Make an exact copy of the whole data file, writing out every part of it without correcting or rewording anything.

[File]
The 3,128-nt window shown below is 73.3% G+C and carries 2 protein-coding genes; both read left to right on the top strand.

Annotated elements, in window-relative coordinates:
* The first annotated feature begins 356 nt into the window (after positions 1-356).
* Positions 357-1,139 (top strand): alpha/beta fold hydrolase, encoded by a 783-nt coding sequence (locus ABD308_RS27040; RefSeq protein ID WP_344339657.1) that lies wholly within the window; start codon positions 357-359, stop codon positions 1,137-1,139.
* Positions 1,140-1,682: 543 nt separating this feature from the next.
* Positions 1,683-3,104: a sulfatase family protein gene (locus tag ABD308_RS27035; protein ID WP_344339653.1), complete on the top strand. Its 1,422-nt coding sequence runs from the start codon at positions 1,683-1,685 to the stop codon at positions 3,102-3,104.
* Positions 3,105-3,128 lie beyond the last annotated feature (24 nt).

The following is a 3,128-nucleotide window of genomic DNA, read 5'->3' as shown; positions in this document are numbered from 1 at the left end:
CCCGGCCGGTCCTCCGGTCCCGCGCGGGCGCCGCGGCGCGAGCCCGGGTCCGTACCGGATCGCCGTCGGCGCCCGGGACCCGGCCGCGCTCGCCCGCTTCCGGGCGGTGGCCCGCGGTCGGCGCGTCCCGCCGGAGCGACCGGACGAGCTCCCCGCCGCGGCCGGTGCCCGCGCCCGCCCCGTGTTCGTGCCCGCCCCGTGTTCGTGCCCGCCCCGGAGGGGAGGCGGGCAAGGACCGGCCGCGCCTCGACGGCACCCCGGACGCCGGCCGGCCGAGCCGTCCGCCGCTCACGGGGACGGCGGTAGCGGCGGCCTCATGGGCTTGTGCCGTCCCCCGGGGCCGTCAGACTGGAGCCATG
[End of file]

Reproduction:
The 3,128-nt window shown below is 73.3% G+C and carries 2 protein-coding genes; both read left to right on the top strand.

Annotated elements, in window-relative coordinates:
* The first annotated feature begins 356 nt into the window (after positions 1-356).
* Positions 357-1,139 (top strand): alpha/beta fold hydrolase, encoded by a 783-nt coding sequence (locus ABD308_RS27040; RefSeq protein ID WP_344339657.1) that lies wholly within the window; start codon positions 357-359, stop codon positions 1,137-1,139.
* Positions 1,140-1,682: 543 nt separating this feature from the next.
* Positions 1,683-3,104: a sulfatase family protein gene (locus tag ABD308_RS27035; protein ID WP_344339653.1), complete on the top strand. Its 1,422-nt coding sequence runs from the start codon at positions 1,683-1,685 to the stop codon at positions 3,102-3,104.
* Positions 3,105-3,128 lie beyond the last annotated feature (24 nt).

The following is a 3,128-nucleotide window of genomic DNA, read 5'->3' as shown; positions in this document are numbered from 1 at the left end:
CCCGGCCGGTCCTCCGGTCCCGCGCGGGCGCCGCGGCGCGAGCCCGGGTCCGTACCGGATCGCCGTCGGCGCCCGGGACCCGGCCGCGCTCGCCCGCTTCCGGGCGGTGGCCCGCGGTCGGCGCGTCCCGCCGGAGCGACCGGACGAGCTCCCCGCCGCGGCCGGTGCCCGCGCCCGCCCCGTGTTCGTGCCCGCCCCGTGTTCGTGCCCGCCCCGGAGGGGAGGCGGGCAAGGACCGGCCGCGCCTCGACGGCACCCCGGACGCCGGCCGGCCGAGCCGTCCGCCGCTCACGGGGACGGCGGTAGCGGCGGCCTCATGGGCTTGTGCCGTCCCCCGGGGCCGTCAGACTGGAGCCATG